When shares of Hertz Global Holdings Inc. soared after the company filed for bankruptcy a year ago, finance professionals reacted with a mix of confusion and scorn. Stockholders routinely get wiped out in bankruptcies, so who would put money into a stock like that?
Zack Konovitch would. The 33-year-old real-estate broker from Brooklyn, N.Y., said he invested in Hertz near its low point in 2020.
A year later, small investors who bet on the company in its distress are getting the last laugh. The century-old rental-car giant is poised to mint big gains for loyalists on its way out of bankruptcy. It’s a result that seemed unfathomable when its business unraveled early in the Covid-19 pandemic and another marker of an upside-down year in markets.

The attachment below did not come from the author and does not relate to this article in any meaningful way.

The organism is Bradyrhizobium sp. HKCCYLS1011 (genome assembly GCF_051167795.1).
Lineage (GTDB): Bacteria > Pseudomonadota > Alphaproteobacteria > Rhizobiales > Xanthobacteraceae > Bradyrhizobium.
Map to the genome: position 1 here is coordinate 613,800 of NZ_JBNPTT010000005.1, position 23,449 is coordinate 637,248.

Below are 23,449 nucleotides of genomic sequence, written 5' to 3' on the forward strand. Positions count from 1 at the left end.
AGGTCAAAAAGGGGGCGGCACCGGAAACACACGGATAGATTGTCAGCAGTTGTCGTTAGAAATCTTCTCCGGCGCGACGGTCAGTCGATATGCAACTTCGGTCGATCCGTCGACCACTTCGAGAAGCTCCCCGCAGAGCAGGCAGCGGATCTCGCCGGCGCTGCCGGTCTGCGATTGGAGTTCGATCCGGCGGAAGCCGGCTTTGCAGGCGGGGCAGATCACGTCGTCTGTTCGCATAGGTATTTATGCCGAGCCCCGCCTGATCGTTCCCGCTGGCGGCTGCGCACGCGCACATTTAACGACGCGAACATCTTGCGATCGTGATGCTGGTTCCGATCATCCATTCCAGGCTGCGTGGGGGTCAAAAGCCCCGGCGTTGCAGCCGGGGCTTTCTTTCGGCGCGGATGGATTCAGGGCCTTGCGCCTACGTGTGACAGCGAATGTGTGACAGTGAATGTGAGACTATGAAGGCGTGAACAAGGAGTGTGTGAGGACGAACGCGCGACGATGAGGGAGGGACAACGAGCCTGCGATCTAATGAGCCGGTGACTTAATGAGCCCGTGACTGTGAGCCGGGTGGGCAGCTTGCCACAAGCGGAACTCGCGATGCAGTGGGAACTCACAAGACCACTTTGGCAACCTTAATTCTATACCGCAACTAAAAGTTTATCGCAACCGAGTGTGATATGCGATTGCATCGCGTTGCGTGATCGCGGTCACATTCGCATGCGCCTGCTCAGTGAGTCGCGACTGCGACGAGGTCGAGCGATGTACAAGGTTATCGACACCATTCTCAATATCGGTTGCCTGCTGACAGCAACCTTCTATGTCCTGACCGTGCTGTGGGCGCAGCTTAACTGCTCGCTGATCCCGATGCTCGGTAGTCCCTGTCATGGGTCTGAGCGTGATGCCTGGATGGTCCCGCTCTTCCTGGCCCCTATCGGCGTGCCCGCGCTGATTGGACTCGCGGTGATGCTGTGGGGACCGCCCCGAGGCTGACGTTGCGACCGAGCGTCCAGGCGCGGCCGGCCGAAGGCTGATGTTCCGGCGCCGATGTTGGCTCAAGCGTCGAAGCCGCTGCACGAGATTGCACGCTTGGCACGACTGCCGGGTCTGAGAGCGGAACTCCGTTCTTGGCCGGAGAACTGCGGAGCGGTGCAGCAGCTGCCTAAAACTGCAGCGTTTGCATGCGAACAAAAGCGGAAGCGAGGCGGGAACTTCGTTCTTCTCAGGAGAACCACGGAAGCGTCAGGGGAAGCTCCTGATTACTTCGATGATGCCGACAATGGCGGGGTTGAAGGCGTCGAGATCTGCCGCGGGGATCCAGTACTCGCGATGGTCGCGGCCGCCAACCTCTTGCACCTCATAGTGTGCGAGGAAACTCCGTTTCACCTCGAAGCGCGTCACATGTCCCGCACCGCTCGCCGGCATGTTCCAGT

Mr. Konovitch said he is up about $15,000 on his Hertz bet. “I always thought someone was going to come in and buy them out” because the company is one of the biggest rental-car providers, he said.
On Friday, a bankruptcy court approved a winning auction bid that will hand control of Hertz to institutional investors who won a heated competition to buy the company out of bankruptcy as its prospects brightened. Hertz expects stockholders to receive more than $7 a share of value out of the deal, and perhaps as much as $8 a share, as the company emerges from chapter 11.